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Star Wars: The Old Republic

That's no MMOon.

Dark blue icons of video game controllers on a light blue background
Image credit: Eurogamer

Well, let's get this over with. I'm not really, actually, that much of a Star Wars fan.

Yes, yes. Cue sharp intakes of breath, baleful looks and the curling of lips. I'm a heretic, a pariah, a man cast adrift upon a cultural sea of shame. I shouldn't be allowed anywhere near this holiest of universes, lest I taint it with my irreverent lack of faith. Don't get me wrong, the films are alright. Some of them. But I discovered the original trilogy late, probably when I was about 13, and as such they lacked the epoch-defining impact which they seem to have had for so many of my peers.

So, my main point of reference for the Star Wars universe is in fact BioWare's first foray into the legend: Knights of the Old Republic, a game which defined the canon fuelling the company's first MMO offering, and an experience which I enjoyed immensely. Helpfully, the similarities between the two are immediately obvious, both visually and in play-style - something confirmed when lead writer Daniel Erickson describes Star Wars: The Old Republic as KOTORS 3, 4, 5, 6, 7 ad infinitum. He even calls it "the world's biggest RPG". BioWare is clearly not shy about emulating its previous success. However, The Old Republic is an attempt to do something quite new in MMOs: create a story-driven world where consequences are everything.

Many of the character models we saw at Gamescom had this slightly mawkish emo haircut. It's a bit like Green Day in space.

What we're treated to in a dark and sweaty corner of EA's gamescom booth is a 15-minute hands-on of the scenario already seen in the E3 demo - storming the bridge of a Imperial Captain who has disregarded a direct order from a Grand Moff ordering him to engage a Rebel Battleship. This time, however, it's in the guise of the newly-defined Dark Side melee class, the Sith Warrior.

Expectations are clearly set, then. The Sith are the universe's rude-boys, totally outside the normal ranking system of Imperial officers - given carte blanche to wheedle, intimidate and violently direct the actions of officers who would normally be their superiors. Traditionally what we'd expect is a direct and forceful approach to this kind of inter-service discipline: a short, sharp shock with the business end of a lightsabre rather than any attempt at negotiation or diplomacy.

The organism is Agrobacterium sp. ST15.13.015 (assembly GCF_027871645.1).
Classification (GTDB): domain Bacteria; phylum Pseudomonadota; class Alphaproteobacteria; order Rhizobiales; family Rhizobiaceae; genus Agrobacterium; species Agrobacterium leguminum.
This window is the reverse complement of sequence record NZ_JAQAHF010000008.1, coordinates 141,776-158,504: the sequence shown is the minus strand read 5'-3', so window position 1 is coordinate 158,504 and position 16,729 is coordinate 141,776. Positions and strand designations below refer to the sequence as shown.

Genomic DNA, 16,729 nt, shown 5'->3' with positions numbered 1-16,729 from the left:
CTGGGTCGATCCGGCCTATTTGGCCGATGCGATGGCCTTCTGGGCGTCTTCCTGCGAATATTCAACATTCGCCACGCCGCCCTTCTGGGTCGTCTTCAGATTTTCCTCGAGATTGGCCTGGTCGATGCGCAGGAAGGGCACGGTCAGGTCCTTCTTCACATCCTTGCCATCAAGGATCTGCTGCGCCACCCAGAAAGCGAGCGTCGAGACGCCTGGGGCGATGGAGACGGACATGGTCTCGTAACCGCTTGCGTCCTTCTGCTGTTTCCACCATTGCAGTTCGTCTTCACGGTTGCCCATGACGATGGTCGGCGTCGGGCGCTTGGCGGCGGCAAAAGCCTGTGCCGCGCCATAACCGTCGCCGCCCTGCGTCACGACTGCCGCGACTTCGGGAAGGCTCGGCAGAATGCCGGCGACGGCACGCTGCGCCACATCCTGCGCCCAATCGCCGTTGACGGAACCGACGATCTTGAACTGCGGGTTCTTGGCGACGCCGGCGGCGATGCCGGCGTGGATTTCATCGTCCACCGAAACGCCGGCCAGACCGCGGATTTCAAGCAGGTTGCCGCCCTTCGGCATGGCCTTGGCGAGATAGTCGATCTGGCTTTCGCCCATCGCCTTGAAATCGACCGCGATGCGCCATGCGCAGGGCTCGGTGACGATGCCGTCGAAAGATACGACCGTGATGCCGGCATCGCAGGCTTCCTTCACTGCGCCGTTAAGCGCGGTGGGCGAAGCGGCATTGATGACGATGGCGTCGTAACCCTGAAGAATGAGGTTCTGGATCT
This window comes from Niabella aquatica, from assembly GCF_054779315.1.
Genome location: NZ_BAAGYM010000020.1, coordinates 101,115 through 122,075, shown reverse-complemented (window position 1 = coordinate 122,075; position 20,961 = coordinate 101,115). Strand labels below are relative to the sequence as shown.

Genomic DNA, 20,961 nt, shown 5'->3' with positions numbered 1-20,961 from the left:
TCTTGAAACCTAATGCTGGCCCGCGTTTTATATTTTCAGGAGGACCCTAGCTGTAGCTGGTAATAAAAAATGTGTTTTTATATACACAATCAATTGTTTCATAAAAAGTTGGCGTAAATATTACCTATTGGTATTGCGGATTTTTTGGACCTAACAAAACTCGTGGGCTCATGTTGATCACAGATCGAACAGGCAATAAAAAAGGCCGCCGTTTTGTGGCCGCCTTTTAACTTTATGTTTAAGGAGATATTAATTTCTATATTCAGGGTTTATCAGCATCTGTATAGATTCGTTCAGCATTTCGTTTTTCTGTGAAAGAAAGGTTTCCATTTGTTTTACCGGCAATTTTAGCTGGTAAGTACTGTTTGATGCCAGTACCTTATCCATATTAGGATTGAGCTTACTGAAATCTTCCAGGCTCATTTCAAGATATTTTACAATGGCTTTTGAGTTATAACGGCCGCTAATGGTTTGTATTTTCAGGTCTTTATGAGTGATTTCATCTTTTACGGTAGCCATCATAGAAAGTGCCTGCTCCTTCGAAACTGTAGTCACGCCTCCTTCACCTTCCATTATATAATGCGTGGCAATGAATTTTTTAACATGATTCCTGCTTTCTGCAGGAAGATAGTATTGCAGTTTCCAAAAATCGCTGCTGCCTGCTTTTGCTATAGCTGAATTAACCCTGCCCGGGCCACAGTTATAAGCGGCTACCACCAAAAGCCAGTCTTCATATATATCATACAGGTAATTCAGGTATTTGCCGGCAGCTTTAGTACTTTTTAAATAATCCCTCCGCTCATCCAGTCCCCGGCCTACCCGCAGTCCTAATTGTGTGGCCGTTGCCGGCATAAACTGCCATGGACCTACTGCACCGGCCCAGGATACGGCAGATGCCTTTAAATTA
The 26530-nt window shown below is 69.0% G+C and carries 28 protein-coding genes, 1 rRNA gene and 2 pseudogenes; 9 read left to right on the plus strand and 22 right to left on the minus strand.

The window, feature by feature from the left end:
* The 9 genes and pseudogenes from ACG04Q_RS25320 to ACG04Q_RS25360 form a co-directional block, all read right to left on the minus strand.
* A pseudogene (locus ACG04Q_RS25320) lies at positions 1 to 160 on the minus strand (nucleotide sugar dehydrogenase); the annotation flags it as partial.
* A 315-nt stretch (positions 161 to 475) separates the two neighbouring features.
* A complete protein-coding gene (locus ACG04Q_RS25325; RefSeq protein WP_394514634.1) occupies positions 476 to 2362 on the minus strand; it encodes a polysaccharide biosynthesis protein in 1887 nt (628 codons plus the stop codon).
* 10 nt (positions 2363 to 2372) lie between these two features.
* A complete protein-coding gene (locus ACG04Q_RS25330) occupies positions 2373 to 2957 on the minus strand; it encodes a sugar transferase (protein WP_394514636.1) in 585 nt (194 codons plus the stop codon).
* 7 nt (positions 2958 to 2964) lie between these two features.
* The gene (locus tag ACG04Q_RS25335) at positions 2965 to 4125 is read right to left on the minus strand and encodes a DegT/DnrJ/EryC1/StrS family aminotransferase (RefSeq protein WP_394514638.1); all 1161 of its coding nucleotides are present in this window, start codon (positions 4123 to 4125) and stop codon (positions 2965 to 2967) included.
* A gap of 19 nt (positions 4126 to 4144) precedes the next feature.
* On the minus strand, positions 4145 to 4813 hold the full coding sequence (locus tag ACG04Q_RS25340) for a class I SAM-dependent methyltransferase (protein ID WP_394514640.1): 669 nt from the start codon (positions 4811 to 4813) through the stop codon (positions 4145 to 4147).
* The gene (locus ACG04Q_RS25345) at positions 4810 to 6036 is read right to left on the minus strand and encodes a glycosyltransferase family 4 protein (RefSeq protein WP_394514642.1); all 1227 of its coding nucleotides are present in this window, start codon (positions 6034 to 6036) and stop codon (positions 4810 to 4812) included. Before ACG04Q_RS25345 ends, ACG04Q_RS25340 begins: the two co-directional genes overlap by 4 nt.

Of course, this is an option, and one we've already seen played out in the previous iterations of the scenario seen through a Bounty Hunter's eyes, so I decide to strike a blow for light from within the darkest heart of the Empire and attempt to resolve the situation relatively peacefully. BioWare seems confident that its deserved reputation for credible moral decision-making will carry weight in the MMO sphere, so I'll test it by making a few decidedly light-side choices with my force-wielding nasty. Compassion from the Dark Side? Even I know that seems a bit incongruous.

Remember, this all happened a long, long time ago, so Freud isn't even around yet.

It turns out that a slightly pansy attitude has its advantages after all. By deciding to spare the captain, and going on to give him a little moral support and some emotional encouragement, I'm able to tap him as a resource. He's not captain for nothing after all, he's the most experienced and tactically talented person on board, with in-depth knowledge of this sort of engagement and the total respect of his crew.

Keeping him alive means that, after a hyperspace jump to within combat range of the Republic's battleship, a string of intelligent snap-decisions by him steer us out of much of the danger, avoiding a number of the boarding craft that the rebel scum fling our way and making my task of repelling the commandos who do come aboard much easier. Ghandi may well have been onto something, the sly dog. Whilst our decisions reward our gentle Sith with a few light-side points, very much in the vein of KOTOR, we're told that even the nicest of Sith cannot party with the most degenerate Jedi - Erickson uses the analogy of the good Nazi, whose ultimate conclusion would be the assassination of Hitler rather than defection. Interesting choice of scenarios, no? Watch your back, Emperor.